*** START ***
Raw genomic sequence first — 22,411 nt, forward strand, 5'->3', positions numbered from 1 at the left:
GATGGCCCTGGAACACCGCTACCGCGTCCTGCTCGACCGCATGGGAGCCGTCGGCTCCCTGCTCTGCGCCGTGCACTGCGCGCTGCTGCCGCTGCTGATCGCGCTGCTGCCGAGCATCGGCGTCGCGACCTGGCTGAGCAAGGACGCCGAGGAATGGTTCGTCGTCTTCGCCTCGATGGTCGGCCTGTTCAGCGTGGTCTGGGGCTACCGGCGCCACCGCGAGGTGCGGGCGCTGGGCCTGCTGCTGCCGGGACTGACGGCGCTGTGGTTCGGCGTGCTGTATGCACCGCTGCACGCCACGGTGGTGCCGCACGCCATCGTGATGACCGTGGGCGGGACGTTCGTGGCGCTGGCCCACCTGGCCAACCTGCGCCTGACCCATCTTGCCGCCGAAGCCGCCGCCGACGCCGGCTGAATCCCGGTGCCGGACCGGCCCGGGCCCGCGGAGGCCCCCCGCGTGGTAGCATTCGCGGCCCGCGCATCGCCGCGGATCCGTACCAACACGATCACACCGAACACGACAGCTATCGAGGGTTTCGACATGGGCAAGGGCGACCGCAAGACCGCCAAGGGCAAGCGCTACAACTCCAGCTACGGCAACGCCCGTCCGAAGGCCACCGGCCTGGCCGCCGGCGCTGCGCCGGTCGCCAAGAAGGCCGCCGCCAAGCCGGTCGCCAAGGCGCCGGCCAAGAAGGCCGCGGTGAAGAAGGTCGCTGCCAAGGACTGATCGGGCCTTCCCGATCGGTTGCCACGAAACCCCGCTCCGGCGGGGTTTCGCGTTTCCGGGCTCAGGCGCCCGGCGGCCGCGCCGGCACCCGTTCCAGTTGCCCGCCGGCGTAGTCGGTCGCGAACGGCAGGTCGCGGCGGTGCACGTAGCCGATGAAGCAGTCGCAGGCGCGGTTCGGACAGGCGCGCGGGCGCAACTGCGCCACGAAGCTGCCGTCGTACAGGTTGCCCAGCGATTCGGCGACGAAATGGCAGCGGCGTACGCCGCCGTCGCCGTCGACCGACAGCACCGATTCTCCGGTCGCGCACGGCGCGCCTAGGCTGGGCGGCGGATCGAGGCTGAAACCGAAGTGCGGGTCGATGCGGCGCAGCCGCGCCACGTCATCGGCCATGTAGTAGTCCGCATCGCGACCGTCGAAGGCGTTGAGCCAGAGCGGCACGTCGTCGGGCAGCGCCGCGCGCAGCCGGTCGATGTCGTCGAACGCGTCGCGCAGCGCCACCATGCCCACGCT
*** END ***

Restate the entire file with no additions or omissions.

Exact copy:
Raw genomic sequence first — 22,411 nt, forward strand, 5'->3', positions numbered from 1 at the left:
GATGGCCCTGGAACACCGCTACCGCGTCCTGCTCGACCGCATGGGAGCCGTCGGCTCCCTGCTCTGCGCCGTGCACTGCGCGCTGCTGCCGCTGCTGATCGCGCTGCTGCCGAGCATCGGCGTCGCGACCTGGCTGAGCAAGGACGCCGAGGAATGGTTCGTCGTCTTCGCCTCGATGGTCGGCCTGTTCAGCGTGGTCTGGGGCTACCGGCGCCACCGCGAGGTGCGGGCGCTGGGCCTGCTGCTGCCGGGACTGACGGCGCTGTGGTTCGGCGTGCTGTATGCACCGCTGCACGCCACGGTGGTGCCGCACGCCATCGTGATGACCGTGGGCGGGACGTTCGTGGCGCTGGCCCACCTGGCCAACCTGCGCCTGACCCATCTTGCCGCCGAAGCCGCCGCCGACGCCGGCTGAATCCCGGTGCCGGACCGGCCCGGGCCCGCGGAGGCCCCCCGCGTGGTAGCATTCGCGGCCCGCGCATCGCCGCGGATCCGTACCAACACGATCACACCGAACACGACAGCTATCGAGGGTTTCGACATGGGCAAGGGCGACCGCAAGACCGCCAAGGGCAAGCGCTACAACTCCAGCTACGGCAACGCCCGTCCGAAGGCCACCGGCCTGGCCGCCGGCGCTGCGCCGGTCGCCAAGAAGGCCGCCGCCAAGCCGGTCGCCAAGGCGCCGGCCAAGAAGGCCGCGGTGAAGAAGGTCGCTGCCAAGGACTGATCGGGCCTTCCCGATCGGTTGCCACGAAACCCCGCTCCGGCGGGGTTTCGCGTTTCCGGGCTCAGGCGCCCGGCGGCCGCGCCGGCACCCGTTCCAGTTGCCCGCCGGCGTAGTCGGTCGCGAACGGCAGGTCGCGGCGGTGCACGTAGCCGATGAAGCAGTCGCAGGCGCGGTTCGGACAGGCGCGCGGGCGCAACTGCGCCACGAAGCTGCCGTCGTACAGGTTGCCCAGCGATTCGGCGACGAAATGGCAGCGGCGTACGCCGCCGTCGCCGTCGACCGACAGCACCGATTCTCCGGTCGCGCACGGCGCGCCTAGGCTGGGCGGCGGATCGAGGCTGAAACCGAAGTGCGGGTCGATGCGGCGCAGCCGCGCCACGTCATCGGCCATGTAGTAGTCCGCATCGCGACCGTCGAAGGCGTTGAGCCAGAGCGGCACGTCGTCGGGCAGCGCCGCGCGCAGCCGGTCGATGTCGTCGAACGCGTCGCGCAGCGCCACCATGCCCACGCT